From Middle English doucet, from Old French doucet, from dulz, dulce (“sweet, pleasant”) + diminutive -et, from Latin dulcis (“sweet, pleasant”). Cognate with Spanish dulce, French doux, Italian dolce, Portuguese doce, and Romanian dulce. Doublet of dolcetto and doucet.
- Sweet, especially when describing voice or tones; melodious.
- 1961 November 10, Joseph Heller, “The Eternal City”, in Catch-22 […], New York, N.Y.: Simon and Schuster, →OCLC, page 433:
- Her name was Michaela, but the men called her filthy things in dulcet, ingratiating voices, and she giggled with childish joy because she understood no English and thought they were flattering her and making harmless jokes.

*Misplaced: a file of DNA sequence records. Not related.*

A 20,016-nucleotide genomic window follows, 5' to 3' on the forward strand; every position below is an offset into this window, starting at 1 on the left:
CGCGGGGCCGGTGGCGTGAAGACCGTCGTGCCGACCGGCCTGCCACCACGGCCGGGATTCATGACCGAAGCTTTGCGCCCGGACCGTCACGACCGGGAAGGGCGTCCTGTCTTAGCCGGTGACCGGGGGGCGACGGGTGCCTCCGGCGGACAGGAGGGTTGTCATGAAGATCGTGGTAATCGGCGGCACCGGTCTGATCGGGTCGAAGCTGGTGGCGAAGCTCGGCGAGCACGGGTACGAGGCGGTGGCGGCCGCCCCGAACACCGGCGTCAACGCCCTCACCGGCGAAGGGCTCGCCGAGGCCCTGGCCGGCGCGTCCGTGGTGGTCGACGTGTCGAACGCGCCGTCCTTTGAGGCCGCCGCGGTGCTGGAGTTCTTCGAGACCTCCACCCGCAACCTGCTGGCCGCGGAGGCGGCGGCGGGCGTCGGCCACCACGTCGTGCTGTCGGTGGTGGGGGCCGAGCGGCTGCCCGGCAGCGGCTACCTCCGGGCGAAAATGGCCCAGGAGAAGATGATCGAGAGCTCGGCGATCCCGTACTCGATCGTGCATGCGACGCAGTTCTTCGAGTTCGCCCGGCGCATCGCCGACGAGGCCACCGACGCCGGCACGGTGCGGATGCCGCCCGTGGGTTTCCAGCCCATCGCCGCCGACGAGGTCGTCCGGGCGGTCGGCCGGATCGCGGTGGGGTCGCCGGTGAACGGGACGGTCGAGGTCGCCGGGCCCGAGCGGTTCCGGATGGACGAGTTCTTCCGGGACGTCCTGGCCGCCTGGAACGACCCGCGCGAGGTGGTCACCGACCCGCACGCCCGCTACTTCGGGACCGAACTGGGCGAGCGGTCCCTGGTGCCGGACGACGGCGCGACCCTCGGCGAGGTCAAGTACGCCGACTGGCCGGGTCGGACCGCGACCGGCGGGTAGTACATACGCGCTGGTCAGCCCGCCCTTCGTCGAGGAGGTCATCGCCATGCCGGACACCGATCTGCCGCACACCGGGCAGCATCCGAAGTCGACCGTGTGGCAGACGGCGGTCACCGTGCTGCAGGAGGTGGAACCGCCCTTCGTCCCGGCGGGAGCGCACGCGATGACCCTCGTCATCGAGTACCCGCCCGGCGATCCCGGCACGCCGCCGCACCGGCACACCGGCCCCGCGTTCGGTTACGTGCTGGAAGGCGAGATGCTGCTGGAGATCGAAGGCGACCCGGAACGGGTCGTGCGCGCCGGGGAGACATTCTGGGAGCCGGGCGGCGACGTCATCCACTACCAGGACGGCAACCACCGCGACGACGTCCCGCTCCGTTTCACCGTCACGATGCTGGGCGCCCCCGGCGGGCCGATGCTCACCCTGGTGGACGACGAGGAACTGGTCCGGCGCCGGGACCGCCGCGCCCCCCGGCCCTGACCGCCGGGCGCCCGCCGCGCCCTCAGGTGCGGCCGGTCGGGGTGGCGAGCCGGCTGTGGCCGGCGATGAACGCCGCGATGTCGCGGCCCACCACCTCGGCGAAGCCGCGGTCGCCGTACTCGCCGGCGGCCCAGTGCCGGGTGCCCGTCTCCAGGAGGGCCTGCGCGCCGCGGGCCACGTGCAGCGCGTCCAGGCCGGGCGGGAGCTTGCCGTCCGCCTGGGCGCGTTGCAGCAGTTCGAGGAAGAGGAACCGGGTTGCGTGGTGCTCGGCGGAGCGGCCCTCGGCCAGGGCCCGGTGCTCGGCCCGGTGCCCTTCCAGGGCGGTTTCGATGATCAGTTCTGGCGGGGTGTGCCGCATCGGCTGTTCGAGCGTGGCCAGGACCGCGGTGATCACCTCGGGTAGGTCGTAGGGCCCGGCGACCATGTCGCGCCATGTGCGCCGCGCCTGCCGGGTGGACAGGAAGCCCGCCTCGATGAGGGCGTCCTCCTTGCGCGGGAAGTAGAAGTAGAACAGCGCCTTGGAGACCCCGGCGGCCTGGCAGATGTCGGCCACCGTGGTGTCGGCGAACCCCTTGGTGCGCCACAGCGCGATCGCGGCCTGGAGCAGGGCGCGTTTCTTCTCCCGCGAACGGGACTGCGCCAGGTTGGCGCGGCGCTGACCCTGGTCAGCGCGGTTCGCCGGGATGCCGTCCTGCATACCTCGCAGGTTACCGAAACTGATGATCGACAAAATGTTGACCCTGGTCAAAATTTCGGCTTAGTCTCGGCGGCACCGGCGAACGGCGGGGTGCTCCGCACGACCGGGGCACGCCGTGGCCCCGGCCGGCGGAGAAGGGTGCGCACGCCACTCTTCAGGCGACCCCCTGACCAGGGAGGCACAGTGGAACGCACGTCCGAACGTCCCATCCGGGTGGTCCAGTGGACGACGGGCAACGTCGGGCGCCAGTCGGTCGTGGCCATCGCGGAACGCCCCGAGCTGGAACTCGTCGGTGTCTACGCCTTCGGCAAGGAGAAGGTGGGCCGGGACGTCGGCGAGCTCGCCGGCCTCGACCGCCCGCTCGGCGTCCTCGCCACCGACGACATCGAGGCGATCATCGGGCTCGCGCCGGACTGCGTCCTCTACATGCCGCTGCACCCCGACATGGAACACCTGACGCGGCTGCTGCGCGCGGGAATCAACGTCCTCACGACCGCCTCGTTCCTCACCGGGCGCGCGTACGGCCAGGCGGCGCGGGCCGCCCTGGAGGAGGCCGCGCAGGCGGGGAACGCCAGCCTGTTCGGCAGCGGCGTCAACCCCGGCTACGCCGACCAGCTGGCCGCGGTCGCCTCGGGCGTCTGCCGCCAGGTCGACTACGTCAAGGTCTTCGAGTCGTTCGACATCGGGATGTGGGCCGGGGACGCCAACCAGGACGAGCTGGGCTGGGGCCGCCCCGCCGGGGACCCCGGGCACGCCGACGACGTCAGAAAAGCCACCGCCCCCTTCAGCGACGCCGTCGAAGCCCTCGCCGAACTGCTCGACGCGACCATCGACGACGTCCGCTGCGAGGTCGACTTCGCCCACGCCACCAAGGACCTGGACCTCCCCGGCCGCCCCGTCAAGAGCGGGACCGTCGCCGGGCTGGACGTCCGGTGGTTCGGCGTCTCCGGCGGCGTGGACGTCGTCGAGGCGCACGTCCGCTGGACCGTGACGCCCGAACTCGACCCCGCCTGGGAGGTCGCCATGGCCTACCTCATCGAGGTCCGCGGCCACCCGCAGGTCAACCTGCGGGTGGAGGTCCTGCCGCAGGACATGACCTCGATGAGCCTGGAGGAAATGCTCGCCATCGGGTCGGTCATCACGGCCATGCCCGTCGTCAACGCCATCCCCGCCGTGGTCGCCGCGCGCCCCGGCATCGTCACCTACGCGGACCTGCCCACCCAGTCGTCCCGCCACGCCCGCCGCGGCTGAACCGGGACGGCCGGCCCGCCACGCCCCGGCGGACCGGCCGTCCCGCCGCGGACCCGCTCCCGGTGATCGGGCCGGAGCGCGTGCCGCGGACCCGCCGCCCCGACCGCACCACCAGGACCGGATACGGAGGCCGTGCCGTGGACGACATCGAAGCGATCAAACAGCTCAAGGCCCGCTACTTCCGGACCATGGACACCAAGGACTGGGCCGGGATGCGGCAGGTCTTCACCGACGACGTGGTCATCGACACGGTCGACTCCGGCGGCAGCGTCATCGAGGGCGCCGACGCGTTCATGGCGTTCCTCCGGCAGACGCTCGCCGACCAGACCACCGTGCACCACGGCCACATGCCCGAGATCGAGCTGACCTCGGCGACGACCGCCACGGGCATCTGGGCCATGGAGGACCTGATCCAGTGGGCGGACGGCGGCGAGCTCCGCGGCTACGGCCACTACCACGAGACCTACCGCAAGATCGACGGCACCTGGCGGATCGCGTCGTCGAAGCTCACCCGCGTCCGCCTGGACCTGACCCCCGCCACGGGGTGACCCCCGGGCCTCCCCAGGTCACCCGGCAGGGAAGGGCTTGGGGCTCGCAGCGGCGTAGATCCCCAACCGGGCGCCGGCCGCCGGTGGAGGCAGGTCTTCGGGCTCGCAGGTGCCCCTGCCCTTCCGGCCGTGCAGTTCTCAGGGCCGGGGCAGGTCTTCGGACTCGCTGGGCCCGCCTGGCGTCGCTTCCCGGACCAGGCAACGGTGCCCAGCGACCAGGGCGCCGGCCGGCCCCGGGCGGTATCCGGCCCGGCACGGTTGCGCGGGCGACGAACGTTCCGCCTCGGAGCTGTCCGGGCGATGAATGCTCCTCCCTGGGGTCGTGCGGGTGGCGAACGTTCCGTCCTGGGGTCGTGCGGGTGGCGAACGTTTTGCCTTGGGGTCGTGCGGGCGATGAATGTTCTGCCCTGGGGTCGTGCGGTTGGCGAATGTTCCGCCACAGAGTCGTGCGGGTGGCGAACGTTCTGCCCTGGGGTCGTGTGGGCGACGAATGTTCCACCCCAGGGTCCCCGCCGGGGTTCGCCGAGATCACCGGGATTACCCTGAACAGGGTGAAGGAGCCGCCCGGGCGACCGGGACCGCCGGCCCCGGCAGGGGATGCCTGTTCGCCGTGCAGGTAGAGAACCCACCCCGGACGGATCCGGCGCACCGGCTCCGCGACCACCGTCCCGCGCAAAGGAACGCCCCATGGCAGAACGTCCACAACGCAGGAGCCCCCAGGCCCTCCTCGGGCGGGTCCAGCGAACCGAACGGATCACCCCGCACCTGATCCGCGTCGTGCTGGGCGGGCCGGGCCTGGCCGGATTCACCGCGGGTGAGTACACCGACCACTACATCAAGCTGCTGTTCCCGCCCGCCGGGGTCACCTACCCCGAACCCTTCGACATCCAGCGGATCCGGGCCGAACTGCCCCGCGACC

- Generally pleasing; agreeable.
- (archaic) Sweet to the taste.
- 1667, John Milton, “Book V”, in Paradise Lost. […], London: […] [Samuel Simmons], […], →OCLC; republished as Paradise Lost in Ten Books: […], London: Basil Montagu Pickering […], 1873, →OCLC:
- […] for drink the Grape / She crushes, inoffensive must, and meads / From many a berry, and from sweet kernels prest / She tempers dulcet creams […]
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